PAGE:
Again, one is temped to write Rhys back into her fiction. It’s been said she had a certain contempt for her characters precisely because they were her, and Julia’s fears were in this case her fears. Voyage in the Dark’s Anna, in contrast, remains an innocent, perhaps an embodiment of the person Rhys once was but could never again be. Like the later Antoinette, she is a child-woman, almost all id, all feeling, not much thought or craftiness. Certainly no mind for self-preservation or -destruction, the duality that runs through nearly all of Rhys’s women. But even at nineteen Anna is already violent, already a drinker, and already the reason for half the trouble she falls into. Voyage in the Dark may actually be the greyest of Rhys’s novels, where nobody is simplistically good or bad.

Ultimately, what Rhys’s women share with each other, and with some of the destroyed women of Southern literature, is a certain homelessness. Or perhaps rootlessness. They are all transients in one world or another, never quite belonging, just as Rhys never quite belonged to any place or time. Like Blanche Dubois, they are essentially Victorian women, thrown out of one world but not quite ready for the other, a conflict precipitating their downfall. Worthless women, because they are left in a world that can no longer define their value or use. White women, like Antoinette Mason, who end up even lesser than black women, who are at least relevant to their country’s new reality. Maybe these women call for another cliché, the woman ahead of her time, and this is true in a sense, but they are also women outside of time, cut off at the head and flailing about in spectacularly destructive fashion. In the end, they are far more fleshy and real than Woolf’s women, more like D.H. Lawrence’s women, minus the romance.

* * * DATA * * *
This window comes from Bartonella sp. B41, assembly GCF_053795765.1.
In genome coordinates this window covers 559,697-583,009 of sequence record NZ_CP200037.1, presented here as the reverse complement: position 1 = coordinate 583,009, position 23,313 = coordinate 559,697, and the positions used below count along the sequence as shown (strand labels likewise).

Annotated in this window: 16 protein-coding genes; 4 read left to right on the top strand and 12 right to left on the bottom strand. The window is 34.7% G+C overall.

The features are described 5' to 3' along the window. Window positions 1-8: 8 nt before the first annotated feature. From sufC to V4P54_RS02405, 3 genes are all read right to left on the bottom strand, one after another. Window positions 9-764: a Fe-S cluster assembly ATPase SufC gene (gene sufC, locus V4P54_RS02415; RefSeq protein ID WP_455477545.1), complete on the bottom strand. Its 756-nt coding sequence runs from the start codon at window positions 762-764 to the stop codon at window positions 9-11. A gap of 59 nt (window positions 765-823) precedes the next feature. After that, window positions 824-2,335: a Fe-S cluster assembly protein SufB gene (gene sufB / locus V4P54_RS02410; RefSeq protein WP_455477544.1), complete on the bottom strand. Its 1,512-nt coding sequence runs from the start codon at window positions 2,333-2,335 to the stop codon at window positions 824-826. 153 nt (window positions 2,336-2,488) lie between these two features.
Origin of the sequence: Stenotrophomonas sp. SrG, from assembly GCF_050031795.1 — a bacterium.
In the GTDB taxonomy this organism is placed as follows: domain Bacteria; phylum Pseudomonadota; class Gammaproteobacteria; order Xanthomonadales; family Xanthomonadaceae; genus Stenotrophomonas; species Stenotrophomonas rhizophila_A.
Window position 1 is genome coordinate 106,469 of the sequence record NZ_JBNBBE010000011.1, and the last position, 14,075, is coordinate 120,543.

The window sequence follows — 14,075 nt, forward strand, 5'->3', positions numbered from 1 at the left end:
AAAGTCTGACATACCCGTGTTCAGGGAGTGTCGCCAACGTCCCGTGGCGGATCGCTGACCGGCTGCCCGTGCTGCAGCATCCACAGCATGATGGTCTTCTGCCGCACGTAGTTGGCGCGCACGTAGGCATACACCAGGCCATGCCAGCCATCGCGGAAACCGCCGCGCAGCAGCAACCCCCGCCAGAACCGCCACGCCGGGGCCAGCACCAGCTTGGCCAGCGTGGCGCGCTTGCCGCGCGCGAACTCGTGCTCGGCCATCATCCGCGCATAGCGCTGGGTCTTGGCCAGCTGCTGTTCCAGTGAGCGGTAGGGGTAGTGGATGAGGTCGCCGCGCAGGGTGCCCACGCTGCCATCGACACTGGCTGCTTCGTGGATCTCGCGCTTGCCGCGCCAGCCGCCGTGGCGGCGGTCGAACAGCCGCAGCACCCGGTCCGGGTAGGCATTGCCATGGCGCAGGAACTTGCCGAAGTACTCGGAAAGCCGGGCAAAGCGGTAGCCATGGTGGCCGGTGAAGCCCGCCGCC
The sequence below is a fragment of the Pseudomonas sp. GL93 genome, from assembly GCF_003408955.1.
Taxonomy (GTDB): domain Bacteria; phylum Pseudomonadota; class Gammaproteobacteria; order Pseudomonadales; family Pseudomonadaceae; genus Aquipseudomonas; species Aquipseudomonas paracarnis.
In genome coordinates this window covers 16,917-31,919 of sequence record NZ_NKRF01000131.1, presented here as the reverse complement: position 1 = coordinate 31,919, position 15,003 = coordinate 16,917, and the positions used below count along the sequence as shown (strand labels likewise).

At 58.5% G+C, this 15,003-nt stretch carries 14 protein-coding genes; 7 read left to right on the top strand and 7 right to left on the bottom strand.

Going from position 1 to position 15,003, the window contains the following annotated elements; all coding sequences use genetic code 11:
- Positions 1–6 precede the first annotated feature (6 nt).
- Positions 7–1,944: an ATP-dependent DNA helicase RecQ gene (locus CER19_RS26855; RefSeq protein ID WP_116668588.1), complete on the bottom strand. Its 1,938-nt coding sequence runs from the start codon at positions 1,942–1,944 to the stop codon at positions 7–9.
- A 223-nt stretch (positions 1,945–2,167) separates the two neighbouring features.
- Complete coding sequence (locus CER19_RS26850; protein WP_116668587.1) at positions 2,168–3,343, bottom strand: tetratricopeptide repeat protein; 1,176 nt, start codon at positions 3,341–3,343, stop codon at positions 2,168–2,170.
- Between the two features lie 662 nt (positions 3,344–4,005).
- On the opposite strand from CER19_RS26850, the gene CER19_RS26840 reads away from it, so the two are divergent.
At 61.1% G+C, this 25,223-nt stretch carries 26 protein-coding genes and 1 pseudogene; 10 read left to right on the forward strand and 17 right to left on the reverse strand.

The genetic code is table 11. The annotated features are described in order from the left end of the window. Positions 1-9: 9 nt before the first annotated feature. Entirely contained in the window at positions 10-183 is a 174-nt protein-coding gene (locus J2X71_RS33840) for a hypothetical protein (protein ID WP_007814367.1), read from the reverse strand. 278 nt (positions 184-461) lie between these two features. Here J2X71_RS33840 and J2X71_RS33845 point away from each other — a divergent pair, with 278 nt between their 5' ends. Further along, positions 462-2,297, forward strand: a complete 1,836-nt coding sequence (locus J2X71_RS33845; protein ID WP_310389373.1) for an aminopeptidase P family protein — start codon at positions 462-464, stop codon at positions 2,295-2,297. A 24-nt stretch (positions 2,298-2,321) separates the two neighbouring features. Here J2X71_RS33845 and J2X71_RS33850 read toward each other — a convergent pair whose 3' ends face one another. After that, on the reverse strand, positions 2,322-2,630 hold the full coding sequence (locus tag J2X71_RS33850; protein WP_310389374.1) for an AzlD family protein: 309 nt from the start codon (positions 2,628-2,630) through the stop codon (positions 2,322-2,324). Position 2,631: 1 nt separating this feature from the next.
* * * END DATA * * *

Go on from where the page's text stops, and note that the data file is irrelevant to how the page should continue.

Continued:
Women without worth. Women like their author, who must have known that a sentence like this would be written about her. She called herself “a doormat in a world of boots,” and was never above using such self-pity to gain favour for herself, especially with men. Her characters were never “women’s women,” and neither was she, having troubling and troublesome relationships with her mother and daughter. But Rhys pre-empted the novel-as-confessional decades before Philip Roth made it a man’s game, and the postmodern novel made it de rigueur. She knew her way around the life of the mind, dropping gut truths with a ruthlessness that to this day few authors have matched. Her women are difficult, demanding, contradictory, and bitchy, everything and nothing at once. A white woman in a black country is a curious kind of invisible, and the Caribbean also tried its best to make her worthless, dismissing her, along with writers like John Hearne and Louis Simpson, as an irrelevant voice (Simpson in particular, the first Jamaican to win a Pulitzer Prize yet all but unknown in his own country). Maybe we remember Rhys and her women because they have a scorned woman’s fury. Rhys was simply louder than both men, her manic voice, like her madly, fatally violent Antoinette’s, a shuttered shrieking cry, desperate and demanding to be heard.


The Caribbean Review of Books, August 2007

Marlon James published his first novel, John Crow’s Devil, in 2005. It was a finalist for the Los Angeles Times Book Prize, the Commonwealth Writers’ Prize, and was a New York Times Editors’ Choice.  His second novel, The Book of Night Women, will be published by Riverhead Books in 2008.